The Bent Dome--Part of a major Paleozoic uplift in southern New Mexico
Paul W. Bauer and Richard P. Lozinsky
The Bent dome is a Proterozoic-cored structural high located in the northern Sacramento Mountains near Bent, New Mexico. The oldest rock units exposed at Bent are Proterozoic(?) altered diorite and diabase at the Virginia copper mine and altered red granite 1.6 km east. Both units are unconformably overlain by a medium-grained, well-sorted, dense quartz sandstone with abundant sedimentary structures, bioturbation and Cambro-Ordovician fish fossils that we interpret as the Bliss Sandstone. In the Virginia mine area the basal Bliss is a distinctive, bright green, glauconite-rich sandstone. In several areas the Bliss is unconformably overlain by a Quaternary red alluvial deposit that looks like Abo Formation but contains Tertiary(?) quartz-eye rhyolite clasts. The Abo Formation does unconformably overlie the Bliss Sandstone in an exposure 1.6 km east of the mine. Copper mineralization along the diorite/sandstone contact appears confined to the Virginia mine area. Prospects to the east along the contact were actually excavated in the green, glauconitic basal Bliss Sandstone. Permian rocks rest directly on Cambro-Ordovician rocks, so this area was an erosional or nondepositional high during late Paleozoic time, most likely as part of the southern prong of the ancestral Rocky Mountain Pedernal uplift. Both Cambro-Ordovician and Permian strata dip away from the core of the dome, indicating that doming continued well into Permian time.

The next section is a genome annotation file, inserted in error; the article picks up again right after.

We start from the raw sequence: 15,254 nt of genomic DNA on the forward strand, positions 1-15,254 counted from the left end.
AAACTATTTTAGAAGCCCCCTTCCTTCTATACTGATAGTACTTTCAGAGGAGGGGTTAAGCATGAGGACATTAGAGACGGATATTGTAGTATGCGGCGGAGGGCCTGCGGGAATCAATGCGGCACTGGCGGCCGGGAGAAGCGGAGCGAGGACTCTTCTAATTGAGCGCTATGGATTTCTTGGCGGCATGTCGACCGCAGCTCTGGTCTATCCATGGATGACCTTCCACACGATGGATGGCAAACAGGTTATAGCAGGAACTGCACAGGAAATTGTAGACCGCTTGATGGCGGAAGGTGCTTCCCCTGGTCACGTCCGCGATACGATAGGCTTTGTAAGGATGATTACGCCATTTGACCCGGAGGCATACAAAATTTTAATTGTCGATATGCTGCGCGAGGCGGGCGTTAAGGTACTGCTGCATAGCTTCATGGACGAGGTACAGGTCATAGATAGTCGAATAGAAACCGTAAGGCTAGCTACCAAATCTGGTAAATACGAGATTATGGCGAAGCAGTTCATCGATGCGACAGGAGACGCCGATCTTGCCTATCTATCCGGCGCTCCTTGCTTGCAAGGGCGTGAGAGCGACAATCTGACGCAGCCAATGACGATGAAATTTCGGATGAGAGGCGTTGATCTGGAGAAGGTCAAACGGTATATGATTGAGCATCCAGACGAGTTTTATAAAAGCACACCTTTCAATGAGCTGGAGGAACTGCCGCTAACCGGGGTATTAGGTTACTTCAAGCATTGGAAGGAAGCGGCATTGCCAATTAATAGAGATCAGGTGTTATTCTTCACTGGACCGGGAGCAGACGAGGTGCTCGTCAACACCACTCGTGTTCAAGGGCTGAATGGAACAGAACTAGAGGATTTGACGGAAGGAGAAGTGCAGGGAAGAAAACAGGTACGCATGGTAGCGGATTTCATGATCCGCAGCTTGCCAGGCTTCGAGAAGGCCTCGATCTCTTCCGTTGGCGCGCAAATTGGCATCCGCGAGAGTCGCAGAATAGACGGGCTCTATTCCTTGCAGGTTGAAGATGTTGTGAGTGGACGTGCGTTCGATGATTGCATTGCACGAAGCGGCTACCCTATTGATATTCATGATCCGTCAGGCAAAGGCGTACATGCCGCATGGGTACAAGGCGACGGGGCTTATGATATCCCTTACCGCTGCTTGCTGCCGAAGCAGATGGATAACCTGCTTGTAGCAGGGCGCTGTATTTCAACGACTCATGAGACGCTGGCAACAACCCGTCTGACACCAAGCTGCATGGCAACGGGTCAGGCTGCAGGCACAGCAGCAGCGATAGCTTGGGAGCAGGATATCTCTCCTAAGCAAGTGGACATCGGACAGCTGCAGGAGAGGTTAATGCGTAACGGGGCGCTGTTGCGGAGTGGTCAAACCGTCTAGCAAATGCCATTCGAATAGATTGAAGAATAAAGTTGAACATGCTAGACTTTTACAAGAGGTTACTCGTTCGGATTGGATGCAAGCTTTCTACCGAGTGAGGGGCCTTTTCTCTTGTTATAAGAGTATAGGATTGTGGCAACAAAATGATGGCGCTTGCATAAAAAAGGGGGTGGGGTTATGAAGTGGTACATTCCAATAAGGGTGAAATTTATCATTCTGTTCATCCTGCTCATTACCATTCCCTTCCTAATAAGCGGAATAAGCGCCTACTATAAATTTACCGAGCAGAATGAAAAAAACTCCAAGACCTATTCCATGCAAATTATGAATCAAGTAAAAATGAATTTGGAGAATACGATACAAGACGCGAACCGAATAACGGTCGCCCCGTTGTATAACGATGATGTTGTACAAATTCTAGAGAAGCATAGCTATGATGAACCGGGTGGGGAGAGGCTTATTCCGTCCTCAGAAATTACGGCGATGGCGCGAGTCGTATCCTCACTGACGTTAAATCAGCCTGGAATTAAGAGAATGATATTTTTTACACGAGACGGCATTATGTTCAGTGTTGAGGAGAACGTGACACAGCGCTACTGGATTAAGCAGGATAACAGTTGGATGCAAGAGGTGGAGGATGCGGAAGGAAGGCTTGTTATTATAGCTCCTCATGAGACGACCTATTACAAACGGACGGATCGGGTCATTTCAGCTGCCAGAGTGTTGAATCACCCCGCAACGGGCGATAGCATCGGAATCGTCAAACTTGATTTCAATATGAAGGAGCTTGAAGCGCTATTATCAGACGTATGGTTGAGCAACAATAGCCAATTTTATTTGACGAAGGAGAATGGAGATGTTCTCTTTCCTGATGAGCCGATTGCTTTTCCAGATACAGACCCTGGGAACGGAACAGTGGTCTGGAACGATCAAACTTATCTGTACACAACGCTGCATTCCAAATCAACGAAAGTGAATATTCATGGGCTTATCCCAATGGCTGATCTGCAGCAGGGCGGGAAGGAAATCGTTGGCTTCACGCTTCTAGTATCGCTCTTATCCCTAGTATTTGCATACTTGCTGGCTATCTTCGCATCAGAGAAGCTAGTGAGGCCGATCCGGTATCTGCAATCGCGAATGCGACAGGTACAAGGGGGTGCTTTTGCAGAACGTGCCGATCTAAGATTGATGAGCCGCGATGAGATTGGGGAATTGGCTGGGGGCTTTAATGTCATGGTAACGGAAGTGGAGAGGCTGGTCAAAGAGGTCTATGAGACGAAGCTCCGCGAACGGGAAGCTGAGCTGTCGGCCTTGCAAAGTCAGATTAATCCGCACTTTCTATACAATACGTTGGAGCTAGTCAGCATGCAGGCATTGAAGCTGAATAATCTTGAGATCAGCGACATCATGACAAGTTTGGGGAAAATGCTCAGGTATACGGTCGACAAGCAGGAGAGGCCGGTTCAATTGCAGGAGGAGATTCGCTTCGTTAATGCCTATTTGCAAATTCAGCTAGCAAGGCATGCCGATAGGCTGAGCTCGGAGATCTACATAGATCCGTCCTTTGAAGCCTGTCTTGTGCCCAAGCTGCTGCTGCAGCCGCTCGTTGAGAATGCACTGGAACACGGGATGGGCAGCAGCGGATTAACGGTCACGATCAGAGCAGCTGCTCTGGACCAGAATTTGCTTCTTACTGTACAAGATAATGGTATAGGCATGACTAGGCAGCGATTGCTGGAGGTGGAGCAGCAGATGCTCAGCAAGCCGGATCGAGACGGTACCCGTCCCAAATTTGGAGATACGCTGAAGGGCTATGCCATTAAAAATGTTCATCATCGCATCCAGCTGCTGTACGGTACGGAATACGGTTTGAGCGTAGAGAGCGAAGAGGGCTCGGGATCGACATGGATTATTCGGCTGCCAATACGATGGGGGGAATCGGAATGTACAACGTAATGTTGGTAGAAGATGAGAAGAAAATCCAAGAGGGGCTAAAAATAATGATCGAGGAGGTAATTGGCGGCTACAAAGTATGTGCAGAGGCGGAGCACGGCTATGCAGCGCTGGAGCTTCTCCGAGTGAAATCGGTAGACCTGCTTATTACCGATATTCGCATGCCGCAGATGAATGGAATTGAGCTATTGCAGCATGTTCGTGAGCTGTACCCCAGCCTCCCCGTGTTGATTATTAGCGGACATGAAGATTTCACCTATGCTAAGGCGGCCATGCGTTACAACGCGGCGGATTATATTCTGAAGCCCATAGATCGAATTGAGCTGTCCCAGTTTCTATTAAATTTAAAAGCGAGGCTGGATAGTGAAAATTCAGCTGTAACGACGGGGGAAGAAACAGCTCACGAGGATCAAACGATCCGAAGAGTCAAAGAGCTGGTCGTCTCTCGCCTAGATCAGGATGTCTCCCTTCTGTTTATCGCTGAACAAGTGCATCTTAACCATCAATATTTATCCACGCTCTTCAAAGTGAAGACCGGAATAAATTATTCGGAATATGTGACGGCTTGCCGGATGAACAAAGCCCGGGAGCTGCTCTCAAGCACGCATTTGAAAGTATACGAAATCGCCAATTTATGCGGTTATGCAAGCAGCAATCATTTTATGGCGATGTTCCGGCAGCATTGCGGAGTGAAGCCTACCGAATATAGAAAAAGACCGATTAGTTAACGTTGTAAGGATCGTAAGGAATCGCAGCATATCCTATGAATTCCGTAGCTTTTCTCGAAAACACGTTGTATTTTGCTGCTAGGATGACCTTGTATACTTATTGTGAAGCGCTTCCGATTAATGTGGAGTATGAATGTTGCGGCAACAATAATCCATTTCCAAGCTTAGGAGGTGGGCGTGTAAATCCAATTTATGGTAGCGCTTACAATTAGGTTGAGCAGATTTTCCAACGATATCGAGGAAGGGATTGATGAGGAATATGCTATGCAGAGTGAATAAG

- Bauer, Paul W.; Lozinsky, Richard P., 1991, The Bent Dome--Part of a major Paleozoic uplift in southern New Mexico, in: Geology of the Sierra Blanca, Sacramento and Capitan Ranges, New Mexico, Barker, James M.; Kues, Barry S.; Austin, George S.; Lucas, Spencer, G., New Mexico Geological Society, Guidebook, 42nd Field Conference, pp. 175-181.